England manager Martin Johnson was unhappy with his “sloppy” side despite seeing them make it two wins out of two at the World Cup after a 41-10 victory over Georgia on Sunday.
Victory left England top of Pool B and on course for the quarter-finals, however Johnson said they’d “go home early” if they didn’t raise their game.
Johnson, who captained England to the 2003 World Cup, was frustrated as, for the second week in a row, his men gave away a slew of penalties.
However, as was the case against Argentina, poor opposition goalkicking meant England - who ran in six tries compared to last week’s one - escaped full punishment for their indiscipline.
Johnson made no attempt to hide his frustration following a match where England conceded 11 penalties in the first half alone.
“If we are happy with those standards we will go home early,” Johnson told reporters.
“I thought again we were way behind the penalty count early on. It’s not good enough and we turned the ball over too much.
“There was over-eagerness on the penalties and we were over-complicated,” said Johnson, who contrasted England’s approach with that of Ireland in their upset 15-6 win over Australia on Saturday.
“As I keep saying rugby is a simple game. We just need to be smarter, be more patient.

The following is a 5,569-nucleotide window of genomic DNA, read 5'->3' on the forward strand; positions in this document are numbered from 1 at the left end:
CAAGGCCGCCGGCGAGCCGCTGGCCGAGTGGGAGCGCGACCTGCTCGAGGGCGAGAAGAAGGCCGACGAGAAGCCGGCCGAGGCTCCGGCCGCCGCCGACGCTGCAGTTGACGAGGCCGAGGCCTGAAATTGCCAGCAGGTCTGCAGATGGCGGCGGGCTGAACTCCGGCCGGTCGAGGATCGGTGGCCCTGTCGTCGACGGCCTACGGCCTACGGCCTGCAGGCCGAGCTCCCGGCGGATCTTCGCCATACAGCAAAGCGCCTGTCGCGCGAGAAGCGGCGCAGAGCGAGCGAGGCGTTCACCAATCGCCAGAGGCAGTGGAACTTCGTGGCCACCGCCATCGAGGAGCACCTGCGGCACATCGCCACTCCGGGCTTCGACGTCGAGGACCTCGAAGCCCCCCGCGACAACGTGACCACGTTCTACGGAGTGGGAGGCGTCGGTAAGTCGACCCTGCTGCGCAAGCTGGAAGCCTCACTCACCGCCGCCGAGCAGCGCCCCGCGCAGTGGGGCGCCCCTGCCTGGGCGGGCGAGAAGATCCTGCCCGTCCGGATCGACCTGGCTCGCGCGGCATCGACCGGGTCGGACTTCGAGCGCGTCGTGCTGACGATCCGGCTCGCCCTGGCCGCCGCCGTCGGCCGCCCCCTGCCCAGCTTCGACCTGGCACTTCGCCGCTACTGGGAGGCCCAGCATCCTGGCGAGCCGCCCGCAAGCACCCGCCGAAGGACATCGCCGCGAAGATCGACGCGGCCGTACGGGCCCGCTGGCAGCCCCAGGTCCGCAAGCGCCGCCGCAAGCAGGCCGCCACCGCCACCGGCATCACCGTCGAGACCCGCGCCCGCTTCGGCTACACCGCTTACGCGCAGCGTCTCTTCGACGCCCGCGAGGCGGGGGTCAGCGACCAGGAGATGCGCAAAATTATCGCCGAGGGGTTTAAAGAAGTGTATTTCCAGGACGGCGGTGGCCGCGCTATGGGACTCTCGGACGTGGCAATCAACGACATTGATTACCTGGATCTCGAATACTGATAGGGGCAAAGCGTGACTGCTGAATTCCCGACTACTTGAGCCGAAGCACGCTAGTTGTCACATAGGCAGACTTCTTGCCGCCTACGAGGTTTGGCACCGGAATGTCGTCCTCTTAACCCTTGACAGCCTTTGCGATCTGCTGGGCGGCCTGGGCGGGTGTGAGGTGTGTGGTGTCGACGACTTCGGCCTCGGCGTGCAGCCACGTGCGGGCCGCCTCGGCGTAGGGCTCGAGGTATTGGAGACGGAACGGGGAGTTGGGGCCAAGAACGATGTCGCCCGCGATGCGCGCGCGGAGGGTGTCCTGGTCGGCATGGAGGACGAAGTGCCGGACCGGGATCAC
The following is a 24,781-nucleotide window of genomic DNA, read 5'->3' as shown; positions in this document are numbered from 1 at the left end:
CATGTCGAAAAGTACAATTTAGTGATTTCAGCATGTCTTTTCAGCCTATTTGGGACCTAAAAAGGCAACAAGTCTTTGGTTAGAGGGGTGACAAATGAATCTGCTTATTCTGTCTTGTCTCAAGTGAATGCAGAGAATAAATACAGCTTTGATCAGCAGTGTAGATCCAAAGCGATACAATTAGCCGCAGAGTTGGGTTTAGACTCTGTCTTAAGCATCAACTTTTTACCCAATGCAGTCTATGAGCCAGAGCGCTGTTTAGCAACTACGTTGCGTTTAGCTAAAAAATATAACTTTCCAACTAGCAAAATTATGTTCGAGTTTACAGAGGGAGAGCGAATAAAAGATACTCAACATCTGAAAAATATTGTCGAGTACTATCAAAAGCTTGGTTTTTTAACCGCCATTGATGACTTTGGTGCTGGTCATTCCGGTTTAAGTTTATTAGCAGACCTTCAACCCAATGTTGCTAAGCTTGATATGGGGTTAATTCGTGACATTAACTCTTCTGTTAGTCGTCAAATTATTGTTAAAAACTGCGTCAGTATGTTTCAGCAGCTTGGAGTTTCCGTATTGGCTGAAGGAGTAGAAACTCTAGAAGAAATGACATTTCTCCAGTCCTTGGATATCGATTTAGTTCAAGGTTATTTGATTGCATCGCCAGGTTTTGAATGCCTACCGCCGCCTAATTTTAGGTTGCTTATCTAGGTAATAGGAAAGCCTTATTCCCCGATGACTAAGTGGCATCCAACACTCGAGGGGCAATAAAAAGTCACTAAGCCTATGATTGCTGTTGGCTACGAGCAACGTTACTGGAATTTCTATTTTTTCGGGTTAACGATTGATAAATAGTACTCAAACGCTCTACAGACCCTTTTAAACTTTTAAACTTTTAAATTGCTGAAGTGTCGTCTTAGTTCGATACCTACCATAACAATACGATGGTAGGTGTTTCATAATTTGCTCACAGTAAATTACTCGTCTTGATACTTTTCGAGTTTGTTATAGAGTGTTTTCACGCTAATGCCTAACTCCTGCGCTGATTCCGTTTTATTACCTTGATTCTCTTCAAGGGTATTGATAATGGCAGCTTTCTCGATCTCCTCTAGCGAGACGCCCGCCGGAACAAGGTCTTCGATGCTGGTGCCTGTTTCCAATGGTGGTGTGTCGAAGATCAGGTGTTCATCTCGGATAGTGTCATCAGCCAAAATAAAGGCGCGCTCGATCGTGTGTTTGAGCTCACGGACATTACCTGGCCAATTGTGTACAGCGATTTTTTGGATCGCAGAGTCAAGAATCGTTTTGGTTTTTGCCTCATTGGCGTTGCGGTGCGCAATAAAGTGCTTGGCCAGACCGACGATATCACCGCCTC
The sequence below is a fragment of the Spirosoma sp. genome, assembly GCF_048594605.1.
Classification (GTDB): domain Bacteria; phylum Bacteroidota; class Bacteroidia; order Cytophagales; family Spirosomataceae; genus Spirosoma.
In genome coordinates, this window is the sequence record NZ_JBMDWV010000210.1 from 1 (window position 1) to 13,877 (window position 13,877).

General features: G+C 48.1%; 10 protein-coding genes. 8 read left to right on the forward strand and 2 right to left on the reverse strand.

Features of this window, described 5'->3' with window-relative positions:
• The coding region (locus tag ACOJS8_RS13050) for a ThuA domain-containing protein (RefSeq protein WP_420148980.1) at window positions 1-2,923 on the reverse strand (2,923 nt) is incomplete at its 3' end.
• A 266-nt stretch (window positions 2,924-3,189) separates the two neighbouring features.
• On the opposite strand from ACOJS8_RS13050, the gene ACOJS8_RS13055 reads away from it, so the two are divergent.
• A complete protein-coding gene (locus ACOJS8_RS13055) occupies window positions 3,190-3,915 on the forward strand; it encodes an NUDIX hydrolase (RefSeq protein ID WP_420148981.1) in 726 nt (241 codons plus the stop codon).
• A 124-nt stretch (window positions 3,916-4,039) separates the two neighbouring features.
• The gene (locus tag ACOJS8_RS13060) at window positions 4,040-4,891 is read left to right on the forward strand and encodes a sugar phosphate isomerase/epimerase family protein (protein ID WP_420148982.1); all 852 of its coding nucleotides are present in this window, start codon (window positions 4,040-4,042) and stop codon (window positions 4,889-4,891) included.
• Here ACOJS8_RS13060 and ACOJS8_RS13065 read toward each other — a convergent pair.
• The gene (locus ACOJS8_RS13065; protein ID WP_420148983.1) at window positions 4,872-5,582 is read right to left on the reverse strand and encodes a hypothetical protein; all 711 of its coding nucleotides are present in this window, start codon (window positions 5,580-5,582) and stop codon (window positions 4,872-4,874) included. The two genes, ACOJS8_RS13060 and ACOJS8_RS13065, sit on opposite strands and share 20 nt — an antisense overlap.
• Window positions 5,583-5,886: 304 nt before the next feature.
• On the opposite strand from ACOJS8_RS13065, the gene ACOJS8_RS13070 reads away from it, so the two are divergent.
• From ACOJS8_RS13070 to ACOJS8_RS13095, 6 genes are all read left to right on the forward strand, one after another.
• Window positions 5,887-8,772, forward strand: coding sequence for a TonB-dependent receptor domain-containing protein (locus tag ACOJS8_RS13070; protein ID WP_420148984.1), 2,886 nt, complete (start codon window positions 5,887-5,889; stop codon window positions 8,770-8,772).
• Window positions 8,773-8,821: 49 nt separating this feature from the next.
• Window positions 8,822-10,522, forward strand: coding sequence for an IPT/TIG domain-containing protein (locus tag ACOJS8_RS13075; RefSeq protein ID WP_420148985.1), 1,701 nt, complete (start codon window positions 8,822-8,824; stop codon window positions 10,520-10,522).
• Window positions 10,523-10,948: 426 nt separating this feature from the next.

“That (the Ireland-Australia match) was an outstanding game. It’s what Test match rugby is all about. You need to hold on to ball and not force the pass and go for the miracle pass. The bigger the game, the more simple it is.
“This game (against Georgia) was a chance to rehearse that.
“I’m not downbeat, I’m just realistic and a bit annoyed becaused there were loads of chances for us to do a bit better today
“We were sloppy,” added Johnson who refused to blame the “rustiness” of a team showing eight changes for his side’s ill-discipline.
Asked to explain why England had repeatedly fallen foul of South African referee Jonathan Kaplan, one of the world’s leading officials, Johnson said: “If you get yourself behind on the count a bit, it’s only natural you get the wrath of the referee.
“But if you don’t give the first one away, the second doesn’t follow.”
This match saw England captain Lewis Moody, previously out since August with a knee injury, play his first match of the tournament.
Bath flanker Moody, a former Leicester and England team-mate of Johnson, was glad to be back but as angered as the manager by the penalty count.
“It was nice to be back on the pitch but it was a frustrating penalty count,” Moody said.
“We wanted to play some rugby today but we turned the ball over too much. Fair play to the Georgians, we knew they’d be physical. We were a bit naive at the ruck.”
Yet for all England’s unhappiness, they remain unbeaten at this World Cup. It was a very different story at the same stage four years ago where they suffered a humiliating 36-0 thrashing by the Springboks in Paris.
“At the end of day, we can only win the games in front of us,” Moody said ahead of Saturday’s clash against outsiders Romania in Dunedin.
“We are aware as players you can always improve and we forced it too much (against Georgia), but winning is the most important thing.”